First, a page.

5. Buy low, sell high. Time your purchases. If you’re trying to build food storage, buy wheat or rice or milk when the price is low. Don’t run out and try and build up your food storage when the price goes up and everyone is buying in a panic. The same with getting into real estate or mutual funds. Don’t rush out and buy investment properties when the market is red hot. Wait until things are down again, which they will be eventually.
My grandfather invester heavily in the silver market and bought each grandchild a large silver bar as s special inheritance. By the time that I cashed it in to buy sometime about 15 years ago, it had lost half of its value.
I’m not a financial person so this is an honest question. Should we not diversify to minimize risk instead of investing in one type of commodity? I wish I still had that silver bar now…
“Why is it, for example, that so few Mormons have considered precious metals as an element of wealth preservation?”
I am really not trying to be antagonistic, but here’s my best guess at the answer to this question.
Our church leaders tell us to save our money. I’ve heard it a million times. Have long-term and short-term savings. They say it over and over and over again.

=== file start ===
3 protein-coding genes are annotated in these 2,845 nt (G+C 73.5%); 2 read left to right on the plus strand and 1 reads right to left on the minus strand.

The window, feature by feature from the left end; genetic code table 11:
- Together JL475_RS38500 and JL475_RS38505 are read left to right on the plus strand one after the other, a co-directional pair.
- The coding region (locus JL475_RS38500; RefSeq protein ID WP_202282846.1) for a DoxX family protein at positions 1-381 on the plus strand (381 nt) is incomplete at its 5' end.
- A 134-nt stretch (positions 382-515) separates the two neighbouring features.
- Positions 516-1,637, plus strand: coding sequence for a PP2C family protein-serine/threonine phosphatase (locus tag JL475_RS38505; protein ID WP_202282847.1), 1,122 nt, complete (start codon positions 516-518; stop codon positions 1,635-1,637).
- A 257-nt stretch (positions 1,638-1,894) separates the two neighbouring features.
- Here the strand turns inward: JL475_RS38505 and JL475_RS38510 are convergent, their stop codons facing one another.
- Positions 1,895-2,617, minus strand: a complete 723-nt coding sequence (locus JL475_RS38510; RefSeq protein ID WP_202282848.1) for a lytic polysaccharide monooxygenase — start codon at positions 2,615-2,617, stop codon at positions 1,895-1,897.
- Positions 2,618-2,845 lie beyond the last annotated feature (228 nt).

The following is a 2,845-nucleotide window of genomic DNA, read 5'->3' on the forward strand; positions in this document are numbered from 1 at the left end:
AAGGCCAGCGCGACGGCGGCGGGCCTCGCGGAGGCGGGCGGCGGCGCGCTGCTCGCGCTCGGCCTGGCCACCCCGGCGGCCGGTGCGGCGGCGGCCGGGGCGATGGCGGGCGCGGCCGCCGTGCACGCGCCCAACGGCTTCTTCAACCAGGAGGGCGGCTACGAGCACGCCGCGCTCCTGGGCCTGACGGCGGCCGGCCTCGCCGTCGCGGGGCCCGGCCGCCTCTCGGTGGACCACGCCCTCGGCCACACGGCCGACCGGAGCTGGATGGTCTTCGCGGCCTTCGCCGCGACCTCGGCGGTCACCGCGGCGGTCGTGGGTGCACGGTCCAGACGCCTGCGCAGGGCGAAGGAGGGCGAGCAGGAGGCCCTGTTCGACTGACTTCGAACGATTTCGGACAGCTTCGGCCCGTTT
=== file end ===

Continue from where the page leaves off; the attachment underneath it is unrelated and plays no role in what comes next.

Have they ever mentioned precious metals? No. Does that mean it’s not a good idea? No. It may even be the best idea in the world, Jeff. The reason more people don’t do this kind of thing is because our church leaders tell us to save our money and build up our resources.
I personally agree with “researcher” on this topic, and I think Jeff does too for the most part. I think we need to think for ourselves and not rely on church leaders to give us all our financial advice, BUT as far as wealth preservation, if they say build up savings, I think it’s an “ok” strategy that can’t be looked down on.
If precious metals end up being as great an avenue as Jeff says, I’m ok with that. It just means I know who’s house to go to when hard times hit. 🙂
Apologies in advance for attempting a thread jack.
I recently noticed in Alma 11 that the Nephites equated the value of a certain quantity of gold with a certain quantity of silver with a certain measure of grain. I’m no economist, but what might be the consequences of linking the value of a certain commodity with the value of a certain other commodity when each should have its own independently fluctuating supply and demand?